Then, while trying to prepare for a chemistry midterm with a 40-page fax of material and working three hours a day with a tutor, she lost her first match at the Pan Pacific Open in Tokyo to 16-year-old Magdalena Maleeva, yelled at her father, Stefano, canceled her appearance at an exhibition in Gifu, Japan, and returned home to Saddlebrook, Fla., declaring that she was exhausted and homesick. Next came the Enquirer article, which claimed that Jennifer was unraveling in only her third year as a pro, that Stefano, according to sources on the tour, was driving her too hard and that her problems were so severe that the family had called in a therapist. Denise calls the story "garbage." Says Jennifer, "Don't the people who write that stuff have children?"

The truth of the matter is that Jennifer is feeling the weight of expectations on the tennis court, at home and at the Palmer Academy, a private school of 75 tennis prodigies in Saddlebrook, where she is in the 10th grade and carrying a full course load. Teachers at Palmer have said that Jennifer seems tired. "And she is," says Norman Palmer, headmaster of the academy. Her grades have slipped, although almost imperceptibly, from her usual straight A's. The mother of one top-10 American male player said to Denise, "Why don't you just take Jennifer out of school?"

But the Capriatis don't want to do that, and Jennifer doesn't want to leave. The suggestion was all too typical of the tennis world, in which the competition is becoming more and more intense. "Jennifer is struggling with a lot of things," says Palmer. "If she were 15 or 16 and not feeling these things, you'd say there's something wrong here. But actually it's a sign that she's alive and well."

It is getting harder to name a young tennis star who hasn't succumbed to the emotional and physical demands of the tour. Andre Agassi, who was a first-round loser at Lipton, has seen his ranking drop from four to 14 in the past year. Since taking over the No. 1 ranking on Feb. 10, Jim Courier has failed to win any of the five tournaments he has entered. Courier, the defending Lipton champion, needed to reach the final to protect his ranking, but he lost 6-2, 6-4 to Michael Chang in the semifinals, thereby allowing Stefan Edberg to reclaim the top slot. Courier attributes his slump to the off-court demands of being No. 1. "My head has just been overloaded," he says.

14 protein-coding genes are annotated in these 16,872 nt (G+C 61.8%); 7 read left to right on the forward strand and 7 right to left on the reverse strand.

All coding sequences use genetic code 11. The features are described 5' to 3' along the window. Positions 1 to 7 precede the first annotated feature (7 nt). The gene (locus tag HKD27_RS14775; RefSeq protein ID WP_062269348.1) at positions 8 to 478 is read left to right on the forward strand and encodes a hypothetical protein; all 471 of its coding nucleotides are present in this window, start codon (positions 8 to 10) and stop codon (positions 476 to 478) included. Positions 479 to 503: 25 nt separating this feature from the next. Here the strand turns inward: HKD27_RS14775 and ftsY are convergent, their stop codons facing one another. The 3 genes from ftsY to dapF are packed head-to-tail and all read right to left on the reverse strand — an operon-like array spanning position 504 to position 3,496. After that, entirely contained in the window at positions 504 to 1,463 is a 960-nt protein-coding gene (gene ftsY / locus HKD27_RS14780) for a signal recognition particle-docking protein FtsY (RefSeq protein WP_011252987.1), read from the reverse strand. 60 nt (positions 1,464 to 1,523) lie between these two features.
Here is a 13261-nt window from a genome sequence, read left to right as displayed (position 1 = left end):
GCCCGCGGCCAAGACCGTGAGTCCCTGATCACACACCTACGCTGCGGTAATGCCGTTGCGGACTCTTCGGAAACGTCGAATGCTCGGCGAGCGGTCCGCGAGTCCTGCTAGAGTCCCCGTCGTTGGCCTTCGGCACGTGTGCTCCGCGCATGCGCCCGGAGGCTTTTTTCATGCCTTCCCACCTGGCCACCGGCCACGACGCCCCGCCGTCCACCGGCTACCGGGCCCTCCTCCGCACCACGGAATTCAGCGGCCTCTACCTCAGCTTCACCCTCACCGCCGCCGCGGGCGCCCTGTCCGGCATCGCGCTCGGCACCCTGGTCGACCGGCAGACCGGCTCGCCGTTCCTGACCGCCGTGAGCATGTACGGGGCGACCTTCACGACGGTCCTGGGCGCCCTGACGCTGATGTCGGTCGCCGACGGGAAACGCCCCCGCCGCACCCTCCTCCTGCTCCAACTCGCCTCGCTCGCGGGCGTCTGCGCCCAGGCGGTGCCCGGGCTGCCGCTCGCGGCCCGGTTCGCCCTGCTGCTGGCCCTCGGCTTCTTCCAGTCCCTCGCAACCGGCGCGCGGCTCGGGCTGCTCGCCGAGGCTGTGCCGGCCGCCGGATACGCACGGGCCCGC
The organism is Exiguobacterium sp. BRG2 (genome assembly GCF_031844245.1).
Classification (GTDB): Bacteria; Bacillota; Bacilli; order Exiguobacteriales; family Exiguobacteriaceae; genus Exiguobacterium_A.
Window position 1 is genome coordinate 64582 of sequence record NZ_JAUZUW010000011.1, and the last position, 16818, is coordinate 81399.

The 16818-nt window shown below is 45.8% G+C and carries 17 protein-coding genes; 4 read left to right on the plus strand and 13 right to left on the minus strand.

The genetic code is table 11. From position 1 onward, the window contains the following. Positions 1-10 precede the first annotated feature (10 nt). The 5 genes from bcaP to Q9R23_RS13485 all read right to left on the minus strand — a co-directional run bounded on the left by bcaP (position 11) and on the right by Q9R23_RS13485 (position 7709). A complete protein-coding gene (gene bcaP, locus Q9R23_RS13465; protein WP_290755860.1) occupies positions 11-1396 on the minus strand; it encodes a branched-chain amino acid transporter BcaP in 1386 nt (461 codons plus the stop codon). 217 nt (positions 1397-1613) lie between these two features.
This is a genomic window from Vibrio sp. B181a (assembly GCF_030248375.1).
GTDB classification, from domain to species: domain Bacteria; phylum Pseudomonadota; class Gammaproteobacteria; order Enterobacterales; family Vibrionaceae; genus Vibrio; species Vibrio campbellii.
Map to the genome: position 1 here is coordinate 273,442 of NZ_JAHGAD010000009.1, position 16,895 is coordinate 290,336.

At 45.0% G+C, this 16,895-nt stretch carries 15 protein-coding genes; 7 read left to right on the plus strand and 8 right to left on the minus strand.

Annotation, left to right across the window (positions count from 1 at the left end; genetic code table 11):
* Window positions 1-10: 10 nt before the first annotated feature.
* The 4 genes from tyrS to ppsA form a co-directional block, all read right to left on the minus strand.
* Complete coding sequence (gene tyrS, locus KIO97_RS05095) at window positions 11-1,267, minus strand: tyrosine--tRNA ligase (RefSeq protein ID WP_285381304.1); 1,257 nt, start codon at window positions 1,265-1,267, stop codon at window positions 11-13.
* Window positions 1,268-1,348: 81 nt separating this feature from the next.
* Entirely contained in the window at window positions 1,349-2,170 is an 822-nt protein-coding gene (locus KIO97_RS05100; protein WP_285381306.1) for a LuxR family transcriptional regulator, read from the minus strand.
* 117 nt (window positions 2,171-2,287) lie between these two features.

Chang has only recently regained his equilibrium since becoming, at age 17 in 1989, the youngest men's French Open champion. Last summer he dropped as low as 28 on the computer. His 7-5, 7-5 victory over Alberto Mancini in the Lipton men's final on Sunday gave him his third tournament title of 1992 and pushed his ranking to No. 6.

Could any 15-year-old handle what Capriati has been asked to? Chris Evert's agent, Bob Kain of International Management Group, and Capriati's agent, John Evert, younger brother of Chris, met with the Capriatis in Saddlebrook four weeks ago to help the family arrange its priorities. Since then Denise has abandoned the idea of returning to work as a flight attendant. Jennifer has been given more say over her schedule and allowed to conduct her press conferences alone. Stefano has stopped overseeing Jennifer's coaching and left her on-court activities to Pavel Slozil, the Czechoslovakian-born former coach of Steffi Graf; Slozil has been working with Jennifer since the start of the year. "Right now she needs me as a father, not as a coach," says Stefano. "This way we can keep them separate."